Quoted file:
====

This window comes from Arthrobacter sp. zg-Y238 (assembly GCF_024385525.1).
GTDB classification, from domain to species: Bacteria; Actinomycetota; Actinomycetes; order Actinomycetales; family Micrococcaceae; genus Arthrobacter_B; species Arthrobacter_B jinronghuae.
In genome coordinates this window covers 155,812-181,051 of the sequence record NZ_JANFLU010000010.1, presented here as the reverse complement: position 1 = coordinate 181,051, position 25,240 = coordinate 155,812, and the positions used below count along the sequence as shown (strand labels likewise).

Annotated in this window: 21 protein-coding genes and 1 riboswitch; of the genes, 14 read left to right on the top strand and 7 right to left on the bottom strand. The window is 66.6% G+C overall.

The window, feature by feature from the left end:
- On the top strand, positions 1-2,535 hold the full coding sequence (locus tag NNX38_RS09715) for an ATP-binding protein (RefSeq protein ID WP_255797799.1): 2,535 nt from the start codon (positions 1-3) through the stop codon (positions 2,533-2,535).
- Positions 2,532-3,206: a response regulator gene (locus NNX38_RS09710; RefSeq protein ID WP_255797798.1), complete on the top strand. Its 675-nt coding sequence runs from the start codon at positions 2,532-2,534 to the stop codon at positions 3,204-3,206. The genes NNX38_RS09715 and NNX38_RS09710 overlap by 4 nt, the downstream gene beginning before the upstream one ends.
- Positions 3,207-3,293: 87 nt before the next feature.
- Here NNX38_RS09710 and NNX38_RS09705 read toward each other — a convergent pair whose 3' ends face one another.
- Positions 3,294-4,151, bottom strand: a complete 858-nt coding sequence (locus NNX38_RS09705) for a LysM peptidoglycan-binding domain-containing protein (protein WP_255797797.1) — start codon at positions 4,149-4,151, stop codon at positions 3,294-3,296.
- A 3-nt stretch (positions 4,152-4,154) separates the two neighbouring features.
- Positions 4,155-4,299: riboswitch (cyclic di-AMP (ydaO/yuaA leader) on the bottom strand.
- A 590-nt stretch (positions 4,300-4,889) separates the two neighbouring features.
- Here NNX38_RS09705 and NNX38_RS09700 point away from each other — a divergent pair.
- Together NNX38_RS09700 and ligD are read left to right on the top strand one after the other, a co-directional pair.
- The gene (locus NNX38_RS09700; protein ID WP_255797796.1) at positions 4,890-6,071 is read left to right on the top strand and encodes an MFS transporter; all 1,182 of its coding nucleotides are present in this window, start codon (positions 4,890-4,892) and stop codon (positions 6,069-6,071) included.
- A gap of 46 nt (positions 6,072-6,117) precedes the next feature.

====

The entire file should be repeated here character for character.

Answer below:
This window comes from Arthrobacter sp. zg-Y238 (assembly GCF_024385525.1).
GTDB classification, from domain to species: Bacteria; Actinomycetota; Actinomycetes; order Actinomycetales; family Micrococcaceae; genus Arthrobacter_B; species Arthrobacter_B jinronghuae.
In genome coordinates this window covers 155,812-181,051 of the sequence record NZ_JANFLU010000010.1, presented here as the reverse complement: position 1 = coordinate 181,051, position 25,240 = coordinate 155,812, and the positions used below count along the sequence as shown (strand labels likewise).

Annotated in this window: 21 protein-coding genes and 1 riboswitch; of the genes, 14 read left to right on the top strand and 7 right to left on the bottom strand. The window is 66.6% G+C overall.

The window, feature by feature from the left end:
- On the top strand, positions 1-2,535 hold the full coding sequence (locus tag NNX38_RS09715) for an ATP-binding protein (RefSeq protein ID WP_255797799.1): 2,535 nt from the start codon (positions 1-3) through the stop codon (positions 2,533-2,535).
- Positions 2,532-3,206: a response regulator gene (locus NNX38_RS09710; RefSeq protein ID WP_255797798.1), complete on the top strand. Its 675-nt coding sequence runs from the start codon at positions 2,532-2,534 to the stop codon at positions 3,204-3,206. The genes NNX38_RS09715 and NNX38_RS09710 overlap by 4 nt, the downstream gene beginning before the upstream one ends.
- Positions 3,207-3,293: 87 nt before the next feature.
- Here NNX38_RS09710 and NNX38_RS09705 read toward each other — a convergent pair whose 3' ends face one another.
- Positions 3,294-4,151, bottom strand: a complete 858-nt coding sequence (locus NNX38_RS09705) for a LysM peptidoglycan-binding domain-containing protein (protein WP_255797797.1) — start codon at positions 4,149-4,151, stop codon at positions 3,294-3,296.
- A 3-nt stretch (positions 4,152-4,154) separates the two neighbouring features.
- Positions 4,155-4,299: riboswitch (cyclic di-AMP (ydaO/yuaA leader) on the bottom strand.
- A 590-nt stretch (positions 4,300-4,889) separates the two neighbouring features.
- Here NNX38_RS09705 and NNX38_RS09700 point away from each other — a divergent pair.
- Together NNX38_RS09700 and ligD are read left to right on the top strand one after the other, a co-directional pair.
- The gene (locus NNX38_RS09700; protein ID WP_255797796.1) at positions 4,890-6,071 is read left to right on the top strand and encodes an MFS transporter; all 1,182 of its coding nucleotides are present in this window, start codon (positions 4,890-4,892) and stop codon (positions 6,069-6,071) included.
- A gap of 46 nt (positions 6,072-6,117) precedes the next feature.